Polypeptides of 135–204 residues fused to GST (GST-XPC607–741, GST-XPC607–766, GST-XPC679–832, and GST-XPC428–633) were cloned and expressed in E. coli as described [64]. These polypeptides (120 pmol) were incubated (1 h, 4 °C) with 25 µl glutathione-Sepharose beads in 500 µl washing buffer [50 mM Tris-HCl (pH 8.0), 1 mM EDTA, 1 mM dithriothreitol, 10% (v/v) glycerol, 0.5% (v/v) Nonidet P-40, 150 mM NaCl, and 200 g/ml bovine serum albumin] containing 0.5% (w/v) nonfat dry milk. In the experiments with DNA, UV-DDB (120 pmol) was pre-incubated (1 h, 4 °C) with the indicated amounts of undamaged or damaged duplexes in a separate tube containing 500 µl washing buffer. The bead suspension containing GST-tagged polypeptides were washed three times with 1 ml washing buffer and incubated with UV-DDB for 20 min at room temperature in a total volume of 500 µl. The beads were then washed 3 times with 1 ml washing buffer containing nonfat dry milk, twice with washing buffer without nonfat dry milk, resuspended in loading buffer, and resolved on 10% denaturing polyacrylamide gels.

Live-cell Analysis of Protein Dynamics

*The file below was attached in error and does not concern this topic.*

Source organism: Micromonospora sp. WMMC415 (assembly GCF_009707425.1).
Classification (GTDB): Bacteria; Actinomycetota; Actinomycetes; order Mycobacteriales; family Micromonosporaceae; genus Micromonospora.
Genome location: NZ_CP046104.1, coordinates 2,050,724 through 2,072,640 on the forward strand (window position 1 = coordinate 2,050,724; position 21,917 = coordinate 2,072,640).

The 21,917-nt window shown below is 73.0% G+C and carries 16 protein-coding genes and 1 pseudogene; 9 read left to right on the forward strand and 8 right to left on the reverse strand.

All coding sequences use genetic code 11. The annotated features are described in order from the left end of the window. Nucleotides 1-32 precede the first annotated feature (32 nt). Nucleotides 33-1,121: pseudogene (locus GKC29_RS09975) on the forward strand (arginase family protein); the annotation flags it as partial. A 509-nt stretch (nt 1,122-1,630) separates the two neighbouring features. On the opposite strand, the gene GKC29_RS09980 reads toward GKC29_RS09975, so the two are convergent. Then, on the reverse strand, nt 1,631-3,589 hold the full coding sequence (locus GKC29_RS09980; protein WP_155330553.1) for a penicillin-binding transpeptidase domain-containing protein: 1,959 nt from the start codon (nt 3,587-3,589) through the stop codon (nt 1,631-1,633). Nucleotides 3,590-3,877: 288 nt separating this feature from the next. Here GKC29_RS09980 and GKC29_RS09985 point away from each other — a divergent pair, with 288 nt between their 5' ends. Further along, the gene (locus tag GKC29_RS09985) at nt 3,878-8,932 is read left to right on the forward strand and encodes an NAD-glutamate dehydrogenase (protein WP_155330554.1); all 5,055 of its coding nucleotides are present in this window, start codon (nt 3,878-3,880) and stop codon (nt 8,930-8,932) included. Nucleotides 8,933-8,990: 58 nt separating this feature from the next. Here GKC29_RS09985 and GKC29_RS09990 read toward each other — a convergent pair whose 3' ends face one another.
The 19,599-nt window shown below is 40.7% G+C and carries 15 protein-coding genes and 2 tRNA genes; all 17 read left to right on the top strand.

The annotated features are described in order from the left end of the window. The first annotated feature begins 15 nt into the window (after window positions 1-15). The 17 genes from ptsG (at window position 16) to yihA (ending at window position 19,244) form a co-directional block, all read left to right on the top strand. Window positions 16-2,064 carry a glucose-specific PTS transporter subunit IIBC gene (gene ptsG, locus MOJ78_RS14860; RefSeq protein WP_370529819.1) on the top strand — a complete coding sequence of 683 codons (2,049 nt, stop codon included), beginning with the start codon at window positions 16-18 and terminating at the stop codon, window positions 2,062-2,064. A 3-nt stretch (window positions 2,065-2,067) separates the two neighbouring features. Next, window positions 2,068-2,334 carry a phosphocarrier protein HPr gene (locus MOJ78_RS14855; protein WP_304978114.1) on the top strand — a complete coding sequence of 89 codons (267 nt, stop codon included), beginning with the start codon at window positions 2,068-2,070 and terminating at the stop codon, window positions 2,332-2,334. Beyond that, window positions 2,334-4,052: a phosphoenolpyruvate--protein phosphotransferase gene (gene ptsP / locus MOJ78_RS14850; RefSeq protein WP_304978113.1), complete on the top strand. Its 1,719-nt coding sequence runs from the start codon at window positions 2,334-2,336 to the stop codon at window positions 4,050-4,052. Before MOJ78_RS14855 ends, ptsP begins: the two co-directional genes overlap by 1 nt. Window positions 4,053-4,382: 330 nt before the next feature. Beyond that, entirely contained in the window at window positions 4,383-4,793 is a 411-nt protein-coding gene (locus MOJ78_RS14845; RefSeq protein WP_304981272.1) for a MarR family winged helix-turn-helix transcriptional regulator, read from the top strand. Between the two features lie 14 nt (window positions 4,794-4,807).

FRAP-LD measurements were performed on a Leica TCS SP5 confocal microscope equipped with an Ar+ laser (488 nm) and 63× oil immersion lens. The assays were performed in a controlled environment at 37°C and a CO2 supply of 5%. Cells transfected with GFP or RFP constructs were UV-irradiated (254 nm, 100 J/m2) through 5-µm polycarbonate filters. After 15-min incubations in complete medium, regions of interest (ROIs) corresponding to sites of GFP accumulation were photobleached at 50% laser intensity to reduce their fluorescence to that of the surrounding nuclear background. Fluorescence recovery was monitored 10 times using 0.7 s intervals followed by 10 frames at 5 s and 6 frames at 20 s. The results were adjusted for overall bleaching by correction with a reference ROI of the same size monitored at each time point. The values were used to calculate ratios between the damaged area in the foci and the corresponding intensity before bleaching. In the data display, the first fluorescence measurement after photobleaching is set to 0, while all following data points are plotted as a function of time.